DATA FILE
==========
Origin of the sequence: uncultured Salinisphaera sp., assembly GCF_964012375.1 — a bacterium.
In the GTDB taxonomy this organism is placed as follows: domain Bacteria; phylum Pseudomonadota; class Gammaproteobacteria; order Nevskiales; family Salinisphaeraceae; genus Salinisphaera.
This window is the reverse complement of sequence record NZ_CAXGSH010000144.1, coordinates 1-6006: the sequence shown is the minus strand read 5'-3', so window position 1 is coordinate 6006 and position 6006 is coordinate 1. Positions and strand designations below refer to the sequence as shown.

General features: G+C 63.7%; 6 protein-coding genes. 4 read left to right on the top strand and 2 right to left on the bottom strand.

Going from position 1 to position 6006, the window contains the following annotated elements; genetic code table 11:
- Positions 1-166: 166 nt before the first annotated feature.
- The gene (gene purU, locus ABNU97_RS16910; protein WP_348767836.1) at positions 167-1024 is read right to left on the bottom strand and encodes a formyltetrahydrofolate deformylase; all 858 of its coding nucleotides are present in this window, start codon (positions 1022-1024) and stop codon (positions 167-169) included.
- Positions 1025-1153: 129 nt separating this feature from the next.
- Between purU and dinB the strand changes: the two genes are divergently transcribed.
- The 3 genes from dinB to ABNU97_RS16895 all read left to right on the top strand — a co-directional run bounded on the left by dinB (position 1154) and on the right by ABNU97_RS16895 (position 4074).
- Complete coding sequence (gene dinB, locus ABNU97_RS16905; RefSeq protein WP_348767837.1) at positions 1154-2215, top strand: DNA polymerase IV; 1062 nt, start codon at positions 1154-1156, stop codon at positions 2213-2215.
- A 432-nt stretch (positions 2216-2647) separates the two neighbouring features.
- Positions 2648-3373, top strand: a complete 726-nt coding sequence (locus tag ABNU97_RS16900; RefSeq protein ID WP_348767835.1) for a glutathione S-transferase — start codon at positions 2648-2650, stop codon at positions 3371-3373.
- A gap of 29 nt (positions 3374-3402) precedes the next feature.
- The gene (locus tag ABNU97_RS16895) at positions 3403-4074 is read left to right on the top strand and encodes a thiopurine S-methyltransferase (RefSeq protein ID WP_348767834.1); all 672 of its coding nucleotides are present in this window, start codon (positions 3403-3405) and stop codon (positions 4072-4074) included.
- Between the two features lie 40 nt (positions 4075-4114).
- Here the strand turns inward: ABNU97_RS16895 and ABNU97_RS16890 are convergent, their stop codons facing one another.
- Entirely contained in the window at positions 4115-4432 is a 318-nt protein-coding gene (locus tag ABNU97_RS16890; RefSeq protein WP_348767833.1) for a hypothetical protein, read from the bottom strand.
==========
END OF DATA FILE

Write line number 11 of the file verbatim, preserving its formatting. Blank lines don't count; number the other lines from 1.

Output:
- Complete coding sequence (gene dinB, locus ABNU97_RS16905; RefSeq protein WP_348767837.1) at positions 1154-2215, top strand: DNA polymerase IV; 1062 nt, start codon at positions 1154-1156, stop codon at positions 2213-2215.